where D is the maximum dimension of the particle; Gliq is a thermodynamic coefficient, which is a function of temperature T and pressure p; Fυ is the ventilation factor; and δliq is the supersaturation of liquid water, which is defined by the deviation of the specific humidity qυ from the saturated specific humidity qυs,liq. By integrating (1) over the particle mass distribution (PMD) fc(x), we derive the condensation rate of the cloud water mixing ratio qc:
where ρ is air density, Nc is the number concentration of cloud droplets, Dm,c ≡ 0.124(ρqc/Nc)1/3 is the mean mass diameter, and CPMD is a weighting coefficient in the integration of the PMD. In this study, we assume that Fυ is approximately 1 for cloud water because the ventilation effect becomes quite small when the droplets fall slowly. Thus, the condensation rate is formulated as the consumption of the supersaturation according to the characteristic time scale of condensation τcnd,c.
Figure 1 shows the dependence of τcnd,c on Nc at various values of qc under the assumption that CPMD equals 1 [e.g., the value of CPMD can vary by up to approximately 10% with the typical PMDs of cloud droplets, as suggested by Berry and Reinhardt (1974)]. Under typical maritime conditions (Nc < 100 cm−3), the time scale is several tens of seconds. In contrast, the time scale is less than 10 s in typical urban areas, where Nc > 1000 cm−3. Thus, the supersaturation is not likely to be spontaneously consumed under maritime conditions. Similarly, the evaporation rate could be relatively slow near the cloud edge, where qc and Nc are small.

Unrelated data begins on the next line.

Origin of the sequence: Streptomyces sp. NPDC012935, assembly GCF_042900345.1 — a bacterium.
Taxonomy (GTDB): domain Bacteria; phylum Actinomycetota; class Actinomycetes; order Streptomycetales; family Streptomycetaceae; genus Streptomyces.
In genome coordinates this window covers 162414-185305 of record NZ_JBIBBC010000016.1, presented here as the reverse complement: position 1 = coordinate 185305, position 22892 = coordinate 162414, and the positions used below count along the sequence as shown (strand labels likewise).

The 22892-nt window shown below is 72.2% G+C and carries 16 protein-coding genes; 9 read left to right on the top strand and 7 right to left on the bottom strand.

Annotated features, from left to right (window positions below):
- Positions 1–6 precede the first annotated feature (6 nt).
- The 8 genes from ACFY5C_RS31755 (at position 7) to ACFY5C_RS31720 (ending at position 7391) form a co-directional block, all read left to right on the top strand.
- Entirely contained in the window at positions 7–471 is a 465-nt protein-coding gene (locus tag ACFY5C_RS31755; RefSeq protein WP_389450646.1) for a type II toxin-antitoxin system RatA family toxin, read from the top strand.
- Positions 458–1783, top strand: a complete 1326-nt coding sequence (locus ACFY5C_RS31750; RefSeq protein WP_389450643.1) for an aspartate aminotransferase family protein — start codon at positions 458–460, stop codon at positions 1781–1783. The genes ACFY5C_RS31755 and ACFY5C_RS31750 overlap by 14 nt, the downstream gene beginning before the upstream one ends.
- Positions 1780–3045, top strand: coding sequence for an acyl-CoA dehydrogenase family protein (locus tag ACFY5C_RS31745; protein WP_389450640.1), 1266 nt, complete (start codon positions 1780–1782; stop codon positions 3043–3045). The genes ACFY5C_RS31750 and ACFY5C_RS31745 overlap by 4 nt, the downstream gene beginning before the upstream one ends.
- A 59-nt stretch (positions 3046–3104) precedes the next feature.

Figure 2 shows the sensitivities of qc and the vertical velocity to various values of fixed Nc determined using a moist adiabatic parcel model with a condensation process that was calculated using a spectral bin method (Bott et al. 1990; Bott 1992). The vertical profile of the environmental conditions was obtained from observations made by the Tropical Ocean and Global Atmosphere Coupled Ocean–Atmosphere Response Experiment (TOGA COARE) on 22 February 1993 (Jorgensen et al. 1997; Fig. 4b), and the parcel rises from the level of neutral buoyancy with vertical velocity w = 0, δliq = 0, and various values of fixed Nc. The vertical velocity is accelerated by the buoyancy B defined as